Reviewing: Strength of Wood

Understanding Wood – Hoadley

Chapter 4 –  Strength of Wood

 

Chapter 4 of Understanding Wood explains the properties of wood relating to strength and how to orient the boards to make best use of them in furniture and other types of construction.

 

There is only one topic for this lesson.

 

How to Orient Wood for Strength

compressing a board along the grain

Wood is highly resistant to compression along the grain.

 

It takes enormous amounts of compression along the grain to damage wood.  This is why pieces of wood cut with the grain running length-wise make for good table legs.

 

 

 

 

 

thin board flexing as it is compressed along the grain

A board may resist compression along the grain but it will flex if too thin.

 

It is important that legs are thick enough to avoid flexing under a load.

 

 

 

 

 

 

compresssing the faces of a board

Wood tends to dent easily when compressed across the faces.

 

Softer woods are especially susceptible to this type of damage.  If dent resistance is important then hard, dense woods should be used.

 

 

 

 

 

 

compressing ring porous woods

Compressing ring porous woods can cause de-lamination.

 

Ash can be damaged if compressed across the tangential face (tangent to the growth rings).  This is also true of any other ring porous wood.  Ring porous refers to species of woods that have the largest pores concentrated in the earlywood.

 

 

 

 

 

tension being applied across the grain

Wood readily fails when under tension across the grain

 

Wood is so susceptible to damage when this type of force is applied that furniture-makers should take great care to avoid subjecting their furniture to it.  On the positive side, this quality of wood also permits rapid material removal under the right circumstances.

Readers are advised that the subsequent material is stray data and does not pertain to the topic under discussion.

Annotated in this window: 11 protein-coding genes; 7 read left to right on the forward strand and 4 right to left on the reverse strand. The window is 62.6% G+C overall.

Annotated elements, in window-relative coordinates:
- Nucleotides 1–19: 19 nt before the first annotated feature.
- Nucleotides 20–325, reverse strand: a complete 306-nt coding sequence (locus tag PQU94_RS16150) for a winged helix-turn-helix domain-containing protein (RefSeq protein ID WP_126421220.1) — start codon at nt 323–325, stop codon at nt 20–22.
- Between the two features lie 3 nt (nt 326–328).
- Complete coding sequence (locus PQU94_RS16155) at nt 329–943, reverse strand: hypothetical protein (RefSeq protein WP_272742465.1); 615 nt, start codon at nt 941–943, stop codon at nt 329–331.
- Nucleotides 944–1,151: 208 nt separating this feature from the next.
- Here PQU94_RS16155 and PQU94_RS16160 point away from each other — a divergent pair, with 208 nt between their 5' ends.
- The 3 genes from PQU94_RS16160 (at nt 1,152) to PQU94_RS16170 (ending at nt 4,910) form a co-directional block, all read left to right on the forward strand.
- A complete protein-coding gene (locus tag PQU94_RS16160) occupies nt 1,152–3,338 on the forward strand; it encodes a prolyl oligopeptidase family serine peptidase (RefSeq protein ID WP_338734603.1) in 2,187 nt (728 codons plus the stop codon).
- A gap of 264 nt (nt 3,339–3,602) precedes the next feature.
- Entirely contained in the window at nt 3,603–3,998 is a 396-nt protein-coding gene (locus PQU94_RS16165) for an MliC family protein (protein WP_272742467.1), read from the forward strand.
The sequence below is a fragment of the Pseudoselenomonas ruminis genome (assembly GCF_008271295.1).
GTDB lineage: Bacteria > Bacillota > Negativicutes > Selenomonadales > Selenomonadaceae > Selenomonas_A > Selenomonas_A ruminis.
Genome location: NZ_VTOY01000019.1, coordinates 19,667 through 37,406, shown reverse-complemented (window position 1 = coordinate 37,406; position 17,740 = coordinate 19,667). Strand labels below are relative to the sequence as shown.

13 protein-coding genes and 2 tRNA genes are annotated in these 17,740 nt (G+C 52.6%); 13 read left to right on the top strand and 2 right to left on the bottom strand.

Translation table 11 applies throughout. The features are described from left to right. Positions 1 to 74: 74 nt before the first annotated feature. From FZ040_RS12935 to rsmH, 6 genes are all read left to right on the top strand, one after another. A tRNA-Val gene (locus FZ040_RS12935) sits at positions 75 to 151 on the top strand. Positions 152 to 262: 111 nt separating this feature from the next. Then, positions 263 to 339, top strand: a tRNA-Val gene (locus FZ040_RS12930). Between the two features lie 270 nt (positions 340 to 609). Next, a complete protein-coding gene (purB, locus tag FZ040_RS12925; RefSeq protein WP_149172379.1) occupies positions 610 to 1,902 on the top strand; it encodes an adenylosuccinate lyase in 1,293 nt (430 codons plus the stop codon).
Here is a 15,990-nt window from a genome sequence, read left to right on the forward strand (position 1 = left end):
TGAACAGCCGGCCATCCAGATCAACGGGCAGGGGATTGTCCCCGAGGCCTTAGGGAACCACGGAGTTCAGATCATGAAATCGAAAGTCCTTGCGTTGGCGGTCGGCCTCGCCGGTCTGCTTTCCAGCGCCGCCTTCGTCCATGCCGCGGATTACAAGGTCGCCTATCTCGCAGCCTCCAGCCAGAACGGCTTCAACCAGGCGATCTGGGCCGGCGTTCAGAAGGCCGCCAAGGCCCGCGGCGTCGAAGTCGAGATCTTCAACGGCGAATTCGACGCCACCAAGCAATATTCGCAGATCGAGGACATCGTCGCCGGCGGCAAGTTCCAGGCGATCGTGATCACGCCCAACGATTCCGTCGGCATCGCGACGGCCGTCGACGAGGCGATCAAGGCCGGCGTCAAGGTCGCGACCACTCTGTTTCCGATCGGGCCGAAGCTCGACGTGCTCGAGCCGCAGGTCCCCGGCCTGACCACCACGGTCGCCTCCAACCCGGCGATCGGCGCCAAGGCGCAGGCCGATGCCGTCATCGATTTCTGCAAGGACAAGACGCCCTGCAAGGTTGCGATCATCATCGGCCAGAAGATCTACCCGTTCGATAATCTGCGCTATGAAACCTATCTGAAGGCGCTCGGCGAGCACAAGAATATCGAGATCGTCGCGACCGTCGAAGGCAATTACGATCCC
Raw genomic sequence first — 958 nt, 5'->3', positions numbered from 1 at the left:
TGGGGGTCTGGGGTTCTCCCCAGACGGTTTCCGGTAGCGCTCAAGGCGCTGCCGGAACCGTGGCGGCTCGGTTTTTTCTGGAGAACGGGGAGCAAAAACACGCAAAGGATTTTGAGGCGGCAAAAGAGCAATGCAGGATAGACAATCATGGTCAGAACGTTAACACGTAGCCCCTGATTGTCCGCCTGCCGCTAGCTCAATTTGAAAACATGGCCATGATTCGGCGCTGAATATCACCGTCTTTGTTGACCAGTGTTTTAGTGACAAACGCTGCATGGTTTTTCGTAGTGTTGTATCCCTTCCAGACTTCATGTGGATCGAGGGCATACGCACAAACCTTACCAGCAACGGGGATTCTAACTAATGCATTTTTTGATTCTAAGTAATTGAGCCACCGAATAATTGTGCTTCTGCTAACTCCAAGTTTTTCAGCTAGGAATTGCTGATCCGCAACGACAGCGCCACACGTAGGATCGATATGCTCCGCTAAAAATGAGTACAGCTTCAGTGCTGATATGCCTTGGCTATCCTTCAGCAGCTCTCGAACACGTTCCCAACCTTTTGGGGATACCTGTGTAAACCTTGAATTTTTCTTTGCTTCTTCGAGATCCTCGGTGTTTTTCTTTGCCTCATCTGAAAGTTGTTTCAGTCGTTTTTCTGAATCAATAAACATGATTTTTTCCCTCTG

tension being applied along the length of the grain

Wood will almost never fail due to tension along the grain.

 

It is highly unlikely anyone will ever see tension induced failure along the length of the grain in their furniture.

 

 

 

 

 

 

applying force to bend a stick

Force being applied to bend a stick

 

Pound for pound, wood is more resilient against bending than many other structural materials.  It is therefore very useful for making beams and joists.

 

 

 

 

 

bending a stick to the point of breaking

This stick was bent too far and broke.

 

Wood does break when bent too far.  This is especially the case when the grain doesn’t run all the way along the length of the board.

 

 

 

 

 

shearing force being applied across the grain

Wood has poor resistance against shear across the grain.

 

Wood can resist quite a bit of shearing force parallel to the grain before failure occurs.  It will fail at some point though.   It is however, much stronger in this regard than it is in tension across the grain.  This is important to remember when doing any kind of wedged joinery.

 

 

 

 

 

shearing force being applied along the grain

Wood is fairly resistant against shear applied with the grain.

 

Another example of shearing force being applied parallel to the grain.

 

 

 

 

 

 

applying shearing force across the end grain

Wood is very resistant to shear force applied across the end grain.

 

Perpendicular shear can only by removing thin slices of wood from the end of a board.  Attempts to shear the middle of a board will just result in compressive force type damage occurring instead.

 

 

 

 

 

descriptive view of a wooden beam

The length and depth of a beam have large impact upon its stiffness.

 

Reducing span by 20% approximately doubles stiffness.  Increasing span by 25% doubles deflection.  Increasing depth increases stiffness.

 

 

 

 

 

 

 

 

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